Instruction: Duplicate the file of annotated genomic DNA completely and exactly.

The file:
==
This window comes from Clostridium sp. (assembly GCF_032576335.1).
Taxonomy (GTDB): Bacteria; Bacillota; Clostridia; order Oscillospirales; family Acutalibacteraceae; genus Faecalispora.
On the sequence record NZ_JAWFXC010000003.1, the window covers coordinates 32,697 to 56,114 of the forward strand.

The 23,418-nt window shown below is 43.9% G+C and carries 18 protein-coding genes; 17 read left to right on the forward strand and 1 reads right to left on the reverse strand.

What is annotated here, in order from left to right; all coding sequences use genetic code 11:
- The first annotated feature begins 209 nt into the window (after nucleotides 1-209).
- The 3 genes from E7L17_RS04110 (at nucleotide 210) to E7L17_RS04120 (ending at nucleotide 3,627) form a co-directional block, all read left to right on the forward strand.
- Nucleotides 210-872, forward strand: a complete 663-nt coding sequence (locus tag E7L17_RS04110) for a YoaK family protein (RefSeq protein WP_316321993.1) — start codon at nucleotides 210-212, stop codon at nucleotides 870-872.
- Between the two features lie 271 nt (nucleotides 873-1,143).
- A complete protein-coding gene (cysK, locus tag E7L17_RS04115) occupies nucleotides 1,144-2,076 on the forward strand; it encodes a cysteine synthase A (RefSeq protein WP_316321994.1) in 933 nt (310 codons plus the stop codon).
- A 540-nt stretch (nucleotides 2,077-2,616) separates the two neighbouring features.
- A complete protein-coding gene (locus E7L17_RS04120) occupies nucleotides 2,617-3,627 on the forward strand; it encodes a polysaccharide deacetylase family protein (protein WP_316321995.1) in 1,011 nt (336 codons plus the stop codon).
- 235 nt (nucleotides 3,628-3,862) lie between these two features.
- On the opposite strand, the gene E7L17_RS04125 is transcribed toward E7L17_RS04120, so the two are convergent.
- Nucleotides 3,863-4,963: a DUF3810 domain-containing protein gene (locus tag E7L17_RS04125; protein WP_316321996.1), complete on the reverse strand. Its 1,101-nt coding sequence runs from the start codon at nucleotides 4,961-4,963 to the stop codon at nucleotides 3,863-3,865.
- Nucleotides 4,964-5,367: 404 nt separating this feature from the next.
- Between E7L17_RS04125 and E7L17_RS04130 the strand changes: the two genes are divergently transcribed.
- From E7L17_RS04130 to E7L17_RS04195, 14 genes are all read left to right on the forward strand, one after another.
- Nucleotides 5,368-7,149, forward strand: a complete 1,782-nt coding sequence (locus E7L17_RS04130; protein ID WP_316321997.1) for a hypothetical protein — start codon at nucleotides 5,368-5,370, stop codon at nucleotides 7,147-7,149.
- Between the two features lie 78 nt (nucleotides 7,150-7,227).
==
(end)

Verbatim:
This window comes from Clostridium sp. (assembly GCF_032576335.1).
Taxonomy (GTDB): Bacteria; Bacillota; Clostridia; order Oscillospirales; family Acutalibacteraceae; genus Faecalispora.
On the sequence record NZ_JAWFXC010000003.1, the window covers coordinates 32,697 to 56,114 of the forward strand.

The 23,418-nt window shown below is 43.9% G+C and carries 18 protein-coding genes; 17 read left to right on the forward strand and 1 reads right to left on the reverse strand.

What is annotated here, in order from left to right; all coding sequences use genetic code 11:
- The first annotated feature begins 209 nt into the window (after nucleotides 1-209).
- The 3 genes from E7L17_RS04110 (at nucleotide 210) to E7L17_RS04120 (ending at nucleotide 3,627) form a co-directional block, all read left to right on the forward strand.
- Nucleotides 210-872, forward strand: a complete 663-nt coding sequence (locus tag E7L17_RS04110) for a YoaK family protein (RefSeq protein WP_316321993.1) — start codon at nucleotides 210-212, stop codon at nucleotides 870-872.
- Between the two features lie 271 nt (nucleotides 873-1,143).
- A complete protein-coding gene (cysK, locus tag E7L17_RS04115) occupies nucleotides 1,144-2,076 on the forward strand; it encodes a cysteine synthase A (RefSeq protein WP_316321994.1) in 933 nt (310 codons plus the stop codon).
- A 540-nt stretch (nucleotides 2,077-2,616) separates the two neighbouring features.
- A complete protein-coding gene (locus E7L17_RS04120) occupies nucleotides 2,617-3,627 on the forward strand; it encodes a polysaccharide deacetylase family protein (protein WP_316321995.1) in 1,011 nt (336 codons plus the stop codon).
- 235 nt (nucleotides 3,628-3,862) lie between these two features.
- On the opposite strand, the gene E7L17_RS04125 is transcribed toward E7L17_RS04120, so the two are convergent.
- Nucleotides 3,863-4,963: a DUF3810 domain-containing protein gene (locus tag E7L17_RS04125; protein WP_316321996.1), complete on the reverse strand. Its 1,101-nt coding sequence runs from the start codon at nucleotides 4,961-4,963 to the stop codon at nucleotides 3,863-3,865.
- Nucleotides 4,964-5,367: 404 nt separating this feature from the next.
- Between E7L17_RS04125 and E7L17_RS04130 the strand changes: the two genes are divergently transcribed.
- From E7L17_RS04130 to E7L17_RS04195, 14 genes are all read left to right on the forward strand, one after another.
- Nucleotides 5,368-7,149, forward strand: a complete 1,782-nt coding sequence (locus E7L17_RS04130; protein ID WP_316321997.1) for a hypothetical protein — start codon at nucleotides 5,368-5,370, stop codon at nucleotides 7,147-7,149.
- Between the two features lie 78 nt (nucleotides 7,150-7,227).